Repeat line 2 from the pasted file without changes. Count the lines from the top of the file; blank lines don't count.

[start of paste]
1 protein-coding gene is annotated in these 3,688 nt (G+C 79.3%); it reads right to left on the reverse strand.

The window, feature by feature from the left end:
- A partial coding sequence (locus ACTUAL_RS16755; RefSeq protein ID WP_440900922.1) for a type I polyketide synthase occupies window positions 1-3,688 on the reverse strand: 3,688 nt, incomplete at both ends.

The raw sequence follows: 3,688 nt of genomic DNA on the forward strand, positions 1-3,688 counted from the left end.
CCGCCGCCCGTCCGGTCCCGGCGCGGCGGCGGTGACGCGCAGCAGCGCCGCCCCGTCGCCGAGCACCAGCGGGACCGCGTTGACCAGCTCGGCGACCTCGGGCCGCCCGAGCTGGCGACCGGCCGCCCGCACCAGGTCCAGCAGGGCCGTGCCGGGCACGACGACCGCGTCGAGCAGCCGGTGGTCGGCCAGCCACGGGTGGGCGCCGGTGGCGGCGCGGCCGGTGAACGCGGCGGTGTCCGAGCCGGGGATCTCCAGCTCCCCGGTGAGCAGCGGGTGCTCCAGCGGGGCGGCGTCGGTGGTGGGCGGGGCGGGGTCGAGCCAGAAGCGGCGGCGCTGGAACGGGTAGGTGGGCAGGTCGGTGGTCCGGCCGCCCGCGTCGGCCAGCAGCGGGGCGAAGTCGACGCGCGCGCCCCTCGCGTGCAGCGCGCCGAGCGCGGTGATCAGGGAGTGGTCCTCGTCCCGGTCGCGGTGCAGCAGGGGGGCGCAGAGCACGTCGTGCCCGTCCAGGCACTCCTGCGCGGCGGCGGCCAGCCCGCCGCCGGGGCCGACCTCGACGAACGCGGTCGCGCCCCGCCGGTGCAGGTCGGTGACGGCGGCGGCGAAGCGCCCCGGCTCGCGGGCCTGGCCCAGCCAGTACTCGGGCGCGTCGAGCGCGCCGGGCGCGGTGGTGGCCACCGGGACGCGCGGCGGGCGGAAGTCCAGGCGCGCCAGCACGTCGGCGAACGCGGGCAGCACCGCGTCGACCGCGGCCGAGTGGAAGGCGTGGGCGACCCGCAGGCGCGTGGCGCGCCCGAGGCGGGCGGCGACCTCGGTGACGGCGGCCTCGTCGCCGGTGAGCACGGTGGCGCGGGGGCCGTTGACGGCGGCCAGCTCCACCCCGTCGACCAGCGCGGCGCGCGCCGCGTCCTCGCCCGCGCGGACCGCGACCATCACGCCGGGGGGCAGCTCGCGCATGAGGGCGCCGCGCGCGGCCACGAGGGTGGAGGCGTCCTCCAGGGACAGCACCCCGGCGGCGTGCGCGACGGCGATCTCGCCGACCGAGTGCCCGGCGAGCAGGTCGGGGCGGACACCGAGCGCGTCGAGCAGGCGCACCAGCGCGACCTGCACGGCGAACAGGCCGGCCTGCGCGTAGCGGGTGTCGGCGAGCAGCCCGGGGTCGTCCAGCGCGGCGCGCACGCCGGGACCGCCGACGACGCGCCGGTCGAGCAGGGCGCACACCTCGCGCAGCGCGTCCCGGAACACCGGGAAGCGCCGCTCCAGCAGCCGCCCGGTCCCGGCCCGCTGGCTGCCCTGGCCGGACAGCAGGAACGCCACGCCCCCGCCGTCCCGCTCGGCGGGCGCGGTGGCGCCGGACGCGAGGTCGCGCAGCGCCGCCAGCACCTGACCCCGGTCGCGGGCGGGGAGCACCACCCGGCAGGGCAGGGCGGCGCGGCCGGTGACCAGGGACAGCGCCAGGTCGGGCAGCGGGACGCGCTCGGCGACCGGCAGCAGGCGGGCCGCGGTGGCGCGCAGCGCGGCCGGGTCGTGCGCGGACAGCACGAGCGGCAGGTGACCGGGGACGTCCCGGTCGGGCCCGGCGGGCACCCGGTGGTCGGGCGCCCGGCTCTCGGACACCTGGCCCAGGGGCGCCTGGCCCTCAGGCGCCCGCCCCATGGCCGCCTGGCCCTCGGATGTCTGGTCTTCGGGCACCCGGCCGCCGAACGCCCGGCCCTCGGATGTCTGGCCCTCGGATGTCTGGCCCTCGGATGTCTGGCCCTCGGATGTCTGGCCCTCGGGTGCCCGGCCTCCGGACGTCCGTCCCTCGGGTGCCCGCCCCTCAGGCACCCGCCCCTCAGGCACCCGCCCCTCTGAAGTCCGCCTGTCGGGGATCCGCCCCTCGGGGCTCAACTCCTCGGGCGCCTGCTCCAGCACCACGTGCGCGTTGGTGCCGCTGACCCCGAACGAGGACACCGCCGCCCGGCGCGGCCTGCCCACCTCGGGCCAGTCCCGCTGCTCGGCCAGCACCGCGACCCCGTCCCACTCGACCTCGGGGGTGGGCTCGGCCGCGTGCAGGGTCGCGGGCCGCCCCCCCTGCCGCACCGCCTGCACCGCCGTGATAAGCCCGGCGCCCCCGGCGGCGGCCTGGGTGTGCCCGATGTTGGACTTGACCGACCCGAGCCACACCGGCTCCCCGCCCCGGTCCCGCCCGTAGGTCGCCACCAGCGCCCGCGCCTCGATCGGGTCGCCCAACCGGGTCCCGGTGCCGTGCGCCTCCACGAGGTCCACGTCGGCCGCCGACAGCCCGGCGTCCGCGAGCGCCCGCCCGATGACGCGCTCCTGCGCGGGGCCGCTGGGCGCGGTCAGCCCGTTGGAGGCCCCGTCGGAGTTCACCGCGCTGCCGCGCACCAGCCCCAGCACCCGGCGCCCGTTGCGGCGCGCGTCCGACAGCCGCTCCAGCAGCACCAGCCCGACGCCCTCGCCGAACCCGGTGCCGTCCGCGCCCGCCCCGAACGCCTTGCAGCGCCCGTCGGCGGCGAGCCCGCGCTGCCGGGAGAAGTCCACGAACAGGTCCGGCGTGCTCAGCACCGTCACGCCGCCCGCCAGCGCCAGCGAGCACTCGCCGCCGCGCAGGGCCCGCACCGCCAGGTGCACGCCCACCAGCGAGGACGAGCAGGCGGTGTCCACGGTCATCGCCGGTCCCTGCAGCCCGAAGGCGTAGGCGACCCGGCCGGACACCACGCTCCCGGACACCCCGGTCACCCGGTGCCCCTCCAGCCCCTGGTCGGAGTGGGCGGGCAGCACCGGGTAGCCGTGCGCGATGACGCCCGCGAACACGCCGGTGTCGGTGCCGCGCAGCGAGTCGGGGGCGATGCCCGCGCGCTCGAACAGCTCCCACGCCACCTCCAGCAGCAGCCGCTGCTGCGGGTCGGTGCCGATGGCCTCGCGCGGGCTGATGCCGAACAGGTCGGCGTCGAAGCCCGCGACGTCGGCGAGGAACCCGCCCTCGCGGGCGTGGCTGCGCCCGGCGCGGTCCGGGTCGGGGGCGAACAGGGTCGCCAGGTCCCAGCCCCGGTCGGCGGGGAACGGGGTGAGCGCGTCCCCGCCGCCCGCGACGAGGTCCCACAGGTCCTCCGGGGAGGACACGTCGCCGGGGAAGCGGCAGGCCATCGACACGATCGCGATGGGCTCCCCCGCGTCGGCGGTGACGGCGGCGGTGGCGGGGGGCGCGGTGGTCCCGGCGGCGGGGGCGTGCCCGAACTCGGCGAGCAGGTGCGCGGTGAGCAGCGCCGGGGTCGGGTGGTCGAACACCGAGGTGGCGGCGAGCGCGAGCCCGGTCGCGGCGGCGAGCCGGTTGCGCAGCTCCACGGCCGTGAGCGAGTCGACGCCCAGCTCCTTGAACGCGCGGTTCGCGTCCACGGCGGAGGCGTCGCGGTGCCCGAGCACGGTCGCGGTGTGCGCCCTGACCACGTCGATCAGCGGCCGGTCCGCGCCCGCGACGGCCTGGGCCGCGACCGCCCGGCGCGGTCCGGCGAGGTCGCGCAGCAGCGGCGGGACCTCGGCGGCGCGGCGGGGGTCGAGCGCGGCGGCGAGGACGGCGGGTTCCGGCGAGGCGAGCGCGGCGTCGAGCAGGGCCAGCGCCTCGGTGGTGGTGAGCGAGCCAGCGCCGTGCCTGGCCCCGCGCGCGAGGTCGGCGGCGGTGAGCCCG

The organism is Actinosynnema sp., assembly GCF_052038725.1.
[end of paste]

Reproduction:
The window, feature by feature from the left end: